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How Marriage Affects Roth IRA Contributions

Posted March 31, 2023

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It’s that time of year again—wedding season. April, May, and June are notorious for being filled with springtime and early summer weddings. If you are one of the brides or grooms-to-be, you likely have a lot on your plate. You are managing the caterer, tracking down last-minute RSVPs, finalizing details, and getting the wedding day schedule planned down to the minute. That’s not to mention all the decisions you must make about life with your newly wedded spouse.

Where will the two of you live? Will you have joint bank accounts? How will you set a budget? What will you prioritize when it comes to your finances?

These are all questions that many couples grapple with as they approach engagement and their wedding. One more question that may not be at the front of your mind but is still important to consider is how marriage will affect your Roth IRA. The answer might surprise you.

So, how will getting married affect your Roth IRA that you have been so diligently nurturing for as long as you can remember?

The short and simple answer is that it won’t. Deep sigh, the wedding is still on!

Now, here’s a more detailed answer. In most cases, getting married won’t affect your ability to contribute to your Roth IRA. Even after you say “I do, “ you and your spouse should be able to contribute to your Roth IRAs just as before.

However, this changes if you and your spouse have a joint income higher than the limit for Roth IRAs set by the Internal Revenue Service. That limit increased from $204,000 in 2022 to $218,000 in 2023. If your joint income does not surpass $218,000, you can continue contributing just as you were before — up to $6,500 or $7,500 if you’re older than 50.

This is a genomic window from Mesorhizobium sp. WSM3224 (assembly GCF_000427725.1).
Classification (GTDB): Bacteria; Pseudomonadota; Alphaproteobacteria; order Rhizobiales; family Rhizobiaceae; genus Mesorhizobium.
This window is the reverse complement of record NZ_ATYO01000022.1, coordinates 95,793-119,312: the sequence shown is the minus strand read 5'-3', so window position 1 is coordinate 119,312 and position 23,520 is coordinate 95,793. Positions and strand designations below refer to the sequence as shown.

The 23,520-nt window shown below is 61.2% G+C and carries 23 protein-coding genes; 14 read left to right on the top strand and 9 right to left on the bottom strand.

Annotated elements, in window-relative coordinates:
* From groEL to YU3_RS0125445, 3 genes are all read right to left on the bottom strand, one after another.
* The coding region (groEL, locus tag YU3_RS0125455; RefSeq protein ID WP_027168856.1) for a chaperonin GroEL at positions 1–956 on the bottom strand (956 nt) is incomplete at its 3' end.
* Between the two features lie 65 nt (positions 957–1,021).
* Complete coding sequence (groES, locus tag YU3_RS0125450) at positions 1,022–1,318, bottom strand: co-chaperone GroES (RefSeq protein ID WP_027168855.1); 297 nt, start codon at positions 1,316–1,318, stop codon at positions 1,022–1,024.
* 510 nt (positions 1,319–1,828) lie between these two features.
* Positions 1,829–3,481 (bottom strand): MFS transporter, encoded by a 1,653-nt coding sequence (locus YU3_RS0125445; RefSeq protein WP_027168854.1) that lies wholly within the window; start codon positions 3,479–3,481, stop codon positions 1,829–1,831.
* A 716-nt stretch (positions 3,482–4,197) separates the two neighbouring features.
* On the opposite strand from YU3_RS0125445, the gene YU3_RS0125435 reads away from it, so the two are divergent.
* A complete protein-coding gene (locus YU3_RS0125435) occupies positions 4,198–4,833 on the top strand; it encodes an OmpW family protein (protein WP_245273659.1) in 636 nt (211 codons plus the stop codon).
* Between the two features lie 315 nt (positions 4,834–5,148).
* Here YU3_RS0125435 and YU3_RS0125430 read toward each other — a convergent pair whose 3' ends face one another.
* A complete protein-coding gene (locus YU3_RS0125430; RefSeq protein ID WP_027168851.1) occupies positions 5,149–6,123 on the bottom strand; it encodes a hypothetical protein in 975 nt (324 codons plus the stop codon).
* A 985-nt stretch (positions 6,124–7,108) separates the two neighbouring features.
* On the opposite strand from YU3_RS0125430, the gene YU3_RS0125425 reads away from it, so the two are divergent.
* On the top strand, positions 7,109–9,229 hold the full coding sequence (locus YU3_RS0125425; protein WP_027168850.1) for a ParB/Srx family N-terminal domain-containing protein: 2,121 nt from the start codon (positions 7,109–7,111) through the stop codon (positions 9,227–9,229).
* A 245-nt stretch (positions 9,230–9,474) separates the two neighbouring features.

In addition to this joint income stipulation, there are two things to remember when looking at your Roth IRA contributions after you get married. 

First, you can’t get around these limits by contributing before your wedding date. Even if you are only married for 1 out of the 365 days a year, your marital status on the last day of the U.S. calendar year counts. So, no— there’s no point in postponing your wedding to December 30th.

The second point to remember is that you cannot get around these contribution limits by filing your taxes separately. If you are married and have lived with your spouse at any time during the year, the income limit is $10,000. This is the case even if you are filing your taxes separately.

If the wedding bells are chiming and you still have questions about your Roth IRA and how saying “I do” will impact your investments, get in touch with the team at Thayer Financial.

As a trusted fiduciary, our team works with your best interest in mind 100% of the time. You can learn more about how we can be your partner in prosperity by visiting our website and scheduling your consultation online at https://www.thayerfinancial.com/contact/ 

Thayer Financial, L.L.C. (“Thayer Financial”) is a registered investment adviser offering advisory services in the States of North Carolina, Tennessee, Texas and in other jurisdictions where exempted. Registration does not imply a certain level of skill or training. This website’s presence on the Internet shall not be directly or indirectly interpreted as a solicitation of investment advisory services to persons of another jurisdiction unless otherwise permitted by statute. Follow-up or individualized responses to consumers in a particular state by Thayer Financial in the rendering of personalized investment advice for compensation shall not be made without our first complying with jurisdiction requirements or according to an applicable state exemption.

All written content on this site is for information purposes only. Opinions expressed herein are solely those of Thayer Financial, L.L.C., unless otherwise specifically cited. Material presented is believed to be from reliable sources and no representations are made by our firm as to other parties’ informational accuracy or completeness. All information or ideas provided should be discussed in detail with an advisor, accountant or legal counsel prior to implementation.

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